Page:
This is pretty typical, really. Since evolutionism is not science, but is a philosophical predilection, it is very difficult for those who have had their whistles whetted by the thought that finally, this time around, they’ve refuted them doggone creationists to have to backtrack and admit that maybe they were a bit hasty. For them, doing so is, in a sense, a lot like having to recant a dearly held religious doctrine. Remember, this happened with Ida. The supposedly rock-solid evidence of proto-human evolution turned out to be an extinct lemur or some such. The MSM loudly trumped it, and were mimicked by non-science types like selrahC, even as the scientists were quietly backing away from the initial claims as it became apparent that there were too many problems with the data for Ida to retain celebrity status.

When I saw the post at LGF 1.0, the first thing I did was to go to PNAS’ website and print off the actual paper, figuring that the claims being made were not supported by the actual data. I was not disappointed. The data in Lithgow et al. does NOT support the wild-eyed ravings about refuting irreducible complexity. Not even close. I was going to go through the actual science involved and provide a precise demonstration of why the paper in question is scientific junk, but I just noticed that Casey Luskin at the Discovery Institute already did so. Go there and read the details. When I call Lithgow et al. “scientific junk,” I’m not just being pejorative. It actually IS junk. The whole paper is full of speculation, argument from (loose) analogy, and argument using assertions that have not been proven (and hence cannot, by the strict rules of logic, be used as support for their arguments) but are merely assumed a priori. At one point, the authors even say that they are engaging in speculation (their word, not mine) about a key point needed to sustain their argument.

As an aside, I also appreciate the point that Luskin makes that the authors of this paper are forced, once again, to rely upon the use of teleological language in their discussion. No matter how hard evolutionists try to get around it, it seems as if purpose and design keep intruding. This is a point I’ve consistently made for quite a while now – evolutionism can’t get anywhere without making evolution (a process) act teleologically (which presumes an intelligence directing the process to a definite, purposeful end). You see it all the time when evolutionists talk about evolution “designing more complex eyes” and whatnot.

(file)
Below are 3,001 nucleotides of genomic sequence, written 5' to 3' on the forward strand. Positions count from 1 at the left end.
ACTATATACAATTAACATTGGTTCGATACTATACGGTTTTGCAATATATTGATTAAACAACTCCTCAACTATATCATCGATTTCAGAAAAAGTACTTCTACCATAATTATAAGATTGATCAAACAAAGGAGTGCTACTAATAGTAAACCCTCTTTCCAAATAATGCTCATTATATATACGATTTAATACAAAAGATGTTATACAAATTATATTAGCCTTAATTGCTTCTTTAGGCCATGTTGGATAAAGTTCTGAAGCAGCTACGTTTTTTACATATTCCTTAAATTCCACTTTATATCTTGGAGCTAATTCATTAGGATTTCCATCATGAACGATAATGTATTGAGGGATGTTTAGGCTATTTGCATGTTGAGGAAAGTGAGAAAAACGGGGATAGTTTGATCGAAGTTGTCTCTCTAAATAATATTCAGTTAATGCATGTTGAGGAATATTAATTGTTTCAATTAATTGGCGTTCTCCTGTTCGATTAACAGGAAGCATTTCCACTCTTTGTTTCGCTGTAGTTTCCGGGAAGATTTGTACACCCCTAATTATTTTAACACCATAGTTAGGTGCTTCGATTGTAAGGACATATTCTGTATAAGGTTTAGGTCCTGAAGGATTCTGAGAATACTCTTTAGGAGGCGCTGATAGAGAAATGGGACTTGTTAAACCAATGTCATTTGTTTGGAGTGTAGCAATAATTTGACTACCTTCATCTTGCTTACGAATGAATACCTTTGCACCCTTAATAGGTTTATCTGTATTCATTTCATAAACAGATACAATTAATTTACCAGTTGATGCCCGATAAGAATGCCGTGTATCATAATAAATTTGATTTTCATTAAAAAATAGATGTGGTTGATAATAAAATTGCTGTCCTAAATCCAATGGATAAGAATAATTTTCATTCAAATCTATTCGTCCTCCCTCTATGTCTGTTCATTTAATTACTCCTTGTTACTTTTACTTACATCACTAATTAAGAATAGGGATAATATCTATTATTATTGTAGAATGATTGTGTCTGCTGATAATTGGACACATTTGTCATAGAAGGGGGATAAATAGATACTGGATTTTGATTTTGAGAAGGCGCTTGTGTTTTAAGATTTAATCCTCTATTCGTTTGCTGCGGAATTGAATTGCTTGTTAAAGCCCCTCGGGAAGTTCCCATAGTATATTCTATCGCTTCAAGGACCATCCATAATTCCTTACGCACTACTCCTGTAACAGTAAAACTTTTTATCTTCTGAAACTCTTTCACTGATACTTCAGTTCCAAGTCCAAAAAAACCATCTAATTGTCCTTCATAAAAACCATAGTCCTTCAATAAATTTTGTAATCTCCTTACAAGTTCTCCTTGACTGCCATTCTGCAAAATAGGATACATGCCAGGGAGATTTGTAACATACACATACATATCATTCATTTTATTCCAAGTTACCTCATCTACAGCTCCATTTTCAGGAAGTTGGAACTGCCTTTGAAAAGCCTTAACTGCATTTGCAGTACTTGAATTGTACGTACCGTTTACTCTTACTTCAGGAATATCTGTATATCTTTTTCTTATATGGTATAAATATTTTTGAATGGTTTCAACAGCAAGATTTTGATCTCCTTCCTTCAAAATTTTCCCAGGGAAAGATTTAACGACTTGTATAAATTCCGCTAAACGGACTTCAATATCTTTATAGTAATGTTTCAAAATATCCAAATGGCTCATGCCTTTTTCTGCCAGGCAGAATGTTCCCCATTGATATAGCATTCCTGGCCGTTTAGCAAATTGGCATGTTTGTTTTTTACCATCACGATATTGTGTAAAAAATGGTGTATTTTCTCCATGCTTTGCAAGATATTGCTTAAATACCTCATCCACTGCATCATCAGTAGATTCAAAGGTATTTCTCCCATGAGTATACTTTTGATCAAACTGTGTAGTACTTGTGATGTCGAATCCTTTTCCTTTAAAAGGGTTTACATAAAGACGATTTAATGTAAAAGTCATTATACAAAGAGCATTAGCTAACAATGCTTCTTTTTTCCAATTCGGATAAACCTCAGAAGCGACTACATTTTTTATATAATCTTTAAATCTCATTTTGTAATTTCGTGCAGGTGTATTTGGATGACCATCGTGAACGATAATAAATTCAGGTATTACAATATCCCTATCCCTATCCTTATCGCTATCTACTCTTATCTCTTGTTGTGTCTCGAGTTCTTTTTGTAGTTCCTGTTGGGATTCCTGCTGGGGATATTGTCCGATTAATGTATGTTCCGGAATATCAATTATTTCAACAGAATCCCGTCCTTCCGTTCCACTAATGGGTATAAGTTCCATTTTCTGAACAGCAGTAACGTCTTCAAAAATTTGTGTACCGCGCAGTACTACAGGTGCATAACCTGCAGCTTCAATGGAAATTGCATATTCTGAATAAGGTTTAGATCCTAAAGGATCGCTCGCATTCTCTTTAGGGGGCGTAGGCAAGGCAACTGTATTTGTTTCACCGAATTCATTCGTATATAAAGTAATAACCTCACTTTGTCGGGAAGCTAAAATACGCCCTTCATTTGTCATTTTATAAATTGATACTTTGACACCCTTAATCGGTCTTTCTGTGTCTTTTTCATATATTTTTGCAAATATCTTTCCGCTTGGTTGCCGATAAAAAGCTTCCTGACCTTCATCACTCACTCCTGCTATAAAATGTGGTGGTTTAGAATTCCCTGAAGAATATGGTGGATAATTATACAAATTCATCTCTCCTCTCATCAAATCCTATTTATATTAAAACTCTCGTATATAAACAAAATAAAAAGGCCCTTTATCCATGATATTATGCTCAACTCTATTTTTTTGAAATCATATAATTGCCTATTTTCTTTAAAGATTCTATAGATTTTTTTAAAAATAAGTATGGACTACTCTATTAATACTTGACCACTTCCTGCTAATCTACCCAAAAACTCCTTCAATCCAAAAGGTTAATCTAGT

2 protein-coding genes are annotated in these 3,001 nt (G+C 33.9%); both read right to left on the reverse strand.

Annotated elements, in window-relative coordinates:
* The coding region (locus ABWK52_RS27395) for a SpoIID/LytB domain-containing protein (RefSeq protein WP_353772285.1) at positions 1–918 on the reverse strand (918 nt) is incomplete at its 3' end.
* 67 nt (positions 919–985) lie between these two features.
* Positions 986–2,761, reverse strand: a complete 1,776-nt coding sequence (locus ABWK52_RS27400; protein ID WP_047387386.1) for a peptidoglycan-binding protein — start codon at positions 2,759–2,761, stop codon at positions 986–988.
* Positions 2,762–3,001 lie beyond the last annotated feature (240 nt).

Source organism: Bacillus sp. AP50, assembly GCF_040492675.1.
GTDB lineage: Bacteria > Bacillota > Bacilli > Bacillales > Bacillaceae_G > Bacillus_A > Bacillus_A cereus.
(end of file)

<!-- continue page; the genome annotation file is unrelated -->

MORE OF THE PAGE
Anywise, back to the article. Essentially, the logic behind this paper can be boiled down to a four-point syllogism:

1) The molecular machines that transport proteins through the mitochondrial membranes are made up of one complex of proteins.

2) In certain species of alpha-proteobacteria (which are assumed, but never demonstrated, to be evolutionary precursors to mitochondria, which were then "captured" by other cells, and became mitochondria), there are proteins with similar structures.

3) The genome that codes for these proteins could possibly have mutated to start coding for the proteins we see in mitochondria, which then could have adopted a new function (i.e. the mitochondrial transmembrane protein transport).

4) Therefore, they did.

That’s it. Behe and Luskin are right – the logic is spurious, and so is the PNAS article. There’s no demonstration that any of the presumptions in the article actually happened. No exhibition of data or evidence that would suggest that these speculations were anything more than that – mere speculations. Similarity of protein structure, I hate to tell them, does not prove, or even necessarily suggest, common descent or origin. They certainly haven’t provided anything to suggest otherwise in this case.